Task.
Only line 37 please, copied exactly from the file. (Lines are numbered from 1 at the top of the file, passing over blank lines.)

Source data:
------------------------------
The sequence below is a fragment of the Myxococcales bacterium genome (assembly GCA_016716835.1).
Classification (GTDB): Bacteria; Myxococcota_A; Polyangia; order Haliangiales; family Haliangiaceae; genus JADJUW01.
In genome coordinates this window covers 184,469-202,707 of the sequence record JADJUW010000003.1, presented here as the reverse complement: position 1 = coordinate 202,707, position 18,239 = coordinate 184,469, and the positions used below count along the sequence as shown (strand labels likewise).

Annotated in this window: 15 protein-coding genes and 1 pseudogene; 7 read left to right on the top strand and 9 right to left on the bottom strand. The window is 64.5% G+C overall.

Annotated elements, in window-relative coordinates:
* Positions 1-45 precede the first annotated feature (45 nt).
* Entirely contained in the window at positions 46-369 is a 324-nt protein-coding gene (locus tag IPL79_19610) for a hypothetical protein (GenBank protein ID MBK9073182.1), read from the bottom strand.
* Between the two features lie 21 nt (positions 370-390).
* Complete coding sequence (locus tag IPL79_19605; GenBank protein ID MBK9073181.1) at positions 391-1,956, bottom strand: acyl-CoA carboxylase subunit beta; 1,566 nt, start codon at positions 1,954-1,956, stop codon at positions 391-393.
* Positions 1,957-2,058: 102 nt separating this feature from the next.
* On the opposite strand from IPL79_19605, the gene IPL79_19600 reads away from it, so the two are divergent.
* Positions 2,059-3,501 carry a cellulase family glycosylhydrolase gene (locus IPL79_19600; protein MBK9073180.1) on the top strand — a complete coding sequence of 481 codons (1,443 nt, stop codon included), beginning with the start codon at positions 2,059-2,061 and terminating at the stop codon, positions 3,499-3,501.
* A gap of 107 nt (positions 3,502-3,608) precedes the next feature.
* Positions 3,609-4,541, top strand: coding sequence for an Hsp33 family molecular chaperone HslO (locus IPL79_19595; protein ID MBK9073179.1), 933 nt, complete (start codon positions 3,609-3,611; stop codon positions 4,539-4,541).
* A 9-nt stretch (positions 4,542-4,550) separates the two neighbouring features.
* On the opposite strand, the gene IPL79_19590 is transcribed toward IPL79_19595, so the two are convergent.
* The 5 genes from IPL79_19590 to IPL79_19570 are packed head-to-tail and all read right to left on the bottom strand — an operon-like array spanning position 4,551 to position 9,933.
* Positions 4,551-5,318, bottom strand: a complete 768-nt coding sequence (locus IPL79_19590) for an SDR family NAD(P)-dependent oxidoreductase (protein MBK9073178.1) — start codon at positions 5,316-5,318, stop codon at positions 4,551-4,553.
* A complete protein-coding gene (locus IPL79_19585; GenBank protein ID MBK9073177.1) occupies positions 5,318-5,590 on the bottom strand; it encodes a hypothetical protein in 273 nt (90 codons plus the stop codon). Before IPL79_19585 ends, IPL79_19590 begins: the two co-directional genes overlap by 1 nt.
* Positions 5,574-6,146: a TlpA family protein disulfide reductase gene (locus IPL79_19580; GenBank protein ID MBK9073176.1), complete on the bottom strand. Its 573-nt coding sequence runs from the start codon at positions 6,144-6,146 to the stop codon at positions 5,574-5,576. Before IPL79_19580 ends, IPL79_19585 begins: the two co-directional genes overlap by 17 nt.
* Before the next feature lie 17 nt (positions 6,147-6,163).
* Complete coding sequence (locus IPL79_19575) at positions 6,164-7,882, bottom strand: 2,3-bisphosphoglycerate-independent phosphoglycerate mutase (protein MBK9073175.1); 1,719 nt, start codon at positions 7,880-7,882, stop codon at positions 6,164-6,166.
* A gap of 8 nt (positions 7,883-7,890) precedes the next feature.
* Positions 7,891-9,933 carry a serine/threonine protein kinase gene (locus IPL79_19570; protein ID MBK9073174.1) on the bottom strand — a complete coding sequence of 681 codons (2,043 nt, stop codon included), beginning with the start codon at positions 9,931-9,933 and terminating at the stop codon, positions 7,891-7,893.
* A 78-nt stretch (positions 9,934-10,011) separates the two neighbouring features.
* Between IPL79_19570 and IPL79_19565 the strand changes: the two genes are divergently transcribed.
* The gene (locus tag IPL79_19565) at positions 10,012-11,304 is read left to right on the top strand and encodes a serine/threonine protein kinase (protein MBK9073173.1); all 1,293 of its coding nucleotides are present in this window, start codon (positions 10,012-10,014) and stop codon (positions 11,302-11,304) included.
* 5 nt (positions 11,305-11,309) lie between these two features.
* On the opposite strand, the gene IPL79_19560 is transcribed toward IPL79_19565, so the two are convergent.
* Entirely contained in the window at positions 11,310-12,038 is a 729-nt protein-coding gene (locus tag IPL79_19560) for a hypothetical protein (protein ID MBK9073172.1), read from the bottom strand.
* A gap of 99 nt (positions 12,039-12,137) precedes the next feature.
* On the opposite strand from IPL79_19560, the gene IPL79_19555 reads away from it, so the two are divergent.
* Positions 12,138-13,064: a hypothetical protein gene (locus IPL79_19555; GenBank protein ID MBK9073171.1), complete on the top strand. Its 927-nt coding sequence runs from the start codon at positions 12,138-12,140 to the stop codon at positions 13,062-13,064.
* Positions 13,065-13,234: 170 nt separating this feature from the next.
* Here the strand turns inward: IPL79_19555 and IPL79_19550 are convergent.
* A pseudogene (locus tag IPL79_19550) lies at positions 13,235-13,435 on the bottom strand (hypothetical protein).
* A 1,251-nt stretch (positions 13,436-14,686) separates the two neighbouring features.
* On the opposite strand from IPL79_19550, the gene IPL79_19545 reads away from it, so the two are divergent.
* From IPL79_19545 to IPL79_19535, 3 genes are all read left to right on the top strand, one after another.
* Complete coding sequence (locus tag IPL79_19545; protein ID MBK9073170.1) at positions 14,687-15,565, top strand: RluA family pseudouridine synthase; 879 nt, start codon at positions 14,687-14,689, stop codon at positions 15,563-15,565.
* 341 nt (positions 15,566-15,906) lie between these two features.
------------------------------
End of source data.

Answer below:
* A 1,251-nt stretch (positions 13,436-14,686) separates the two neighbouring features.